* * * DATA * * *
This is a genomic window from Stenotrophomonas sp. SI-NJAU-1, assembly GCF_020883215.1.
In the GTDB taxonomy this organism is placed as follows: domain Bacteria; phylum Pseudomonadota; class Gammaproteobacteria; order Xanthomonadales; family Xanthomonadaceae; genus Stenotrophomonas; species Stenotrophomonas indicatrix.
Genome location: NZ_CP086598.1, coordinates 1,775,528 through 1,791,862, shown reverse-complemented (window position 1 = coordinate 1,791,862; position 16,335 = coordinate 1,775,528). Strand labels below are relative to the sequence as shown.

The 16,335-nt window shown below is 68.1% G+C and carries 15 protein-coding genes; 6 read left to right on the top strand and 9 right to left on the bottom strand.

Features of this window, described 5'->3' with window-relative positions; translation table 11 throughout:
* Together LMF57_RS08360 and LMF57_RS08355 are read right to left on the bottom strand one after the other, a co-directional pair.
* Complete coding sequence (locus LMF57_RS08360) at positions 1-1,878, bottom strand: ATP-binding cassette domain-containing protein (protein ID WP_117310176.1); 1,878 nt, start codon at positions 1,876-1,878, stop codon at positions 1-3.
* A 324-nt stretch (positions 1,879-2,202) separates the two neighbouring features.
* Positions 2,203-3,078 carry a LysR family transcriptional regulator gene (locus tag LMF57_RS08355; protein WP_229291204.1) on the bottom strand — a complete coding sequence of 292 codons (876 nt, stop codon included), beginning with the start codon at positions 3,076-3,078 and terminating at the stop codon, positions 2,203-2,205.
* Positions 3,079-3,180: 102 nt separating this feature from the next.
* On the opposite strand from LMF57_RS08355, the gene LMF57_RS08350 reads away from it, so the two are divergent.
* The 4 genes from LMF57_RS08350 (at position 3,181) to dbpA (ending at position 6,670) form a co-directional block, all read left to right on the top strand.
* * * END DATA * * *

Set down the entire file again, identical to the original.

This is a genomic window from Stenotrophomonas sp. SI-NJAU-1, assembly GCF_020883215.1.
In the GTDB taxonomy this organism is placed as follows: domain Bacteria; phylum Pseudomonadota; class Gammaproteobacteria; order Xanthomonadales; family Xanthomonadaceae; genus Stenotrophomonas; species Stenotrophomonas indicatrix.
Genome location: NZ_CP086598.1, coordinates 1,775,528 through 1,791,862, shown reverse-complemented (window position 1 = coordinate 1,791,862; position 16,335 = coordinate 1,775,528). Strand labels below are relative to the sequence as shown.

The 16,335-nt window shown below is 68.1% G+C and carries 15 protein-coding genes; 6 read left to right on the top strand and 9 right to left on the bottom strand.

Features of this window, described 5'->3' with window-relative positions; translation table 11 throughout:
* Together LMF57_RS08360 and LMF57_RS08355 are read right to left on the bottom strand one after the other, a co-directional pair.
* Complete coding sequence (locus LMF57_RS08360) at positions 1-1,878, bottom strand: ATP-binding cassette domain-containing protein (protein ID WP_117310176.1); 1,878 nt, start codon at positions 1,876-1,878, stop codon at positions 1-3.
* A 324-nt stretch (positions 1,879-2,202) separates the two neighbouring features.
* Positions 2,203-3,078 carry a LysR family transcriptional regulator gene (locus tag LMF57_RS08355; protein WP_229291204.1) on the bottom strand — a complete coding sequence of 292 codons (876 nt, stop codon included), beginning with the start codon at positions 3,076-3,078 and terminating at the stop codon, positions 2,203-2,205.
* Positions 3,079-3,180: 102 nt separating this feature from the next.
* On the opposite strand from LMF57_RS08355, the gene LMF57_RS08350 reads away from it, so the two are divergent.
* The 4 genes from LMF57_RS08350 (at position 3,181) to dbpA (ending at position 6,670) form a co-directional block, all read left to right on the top strand.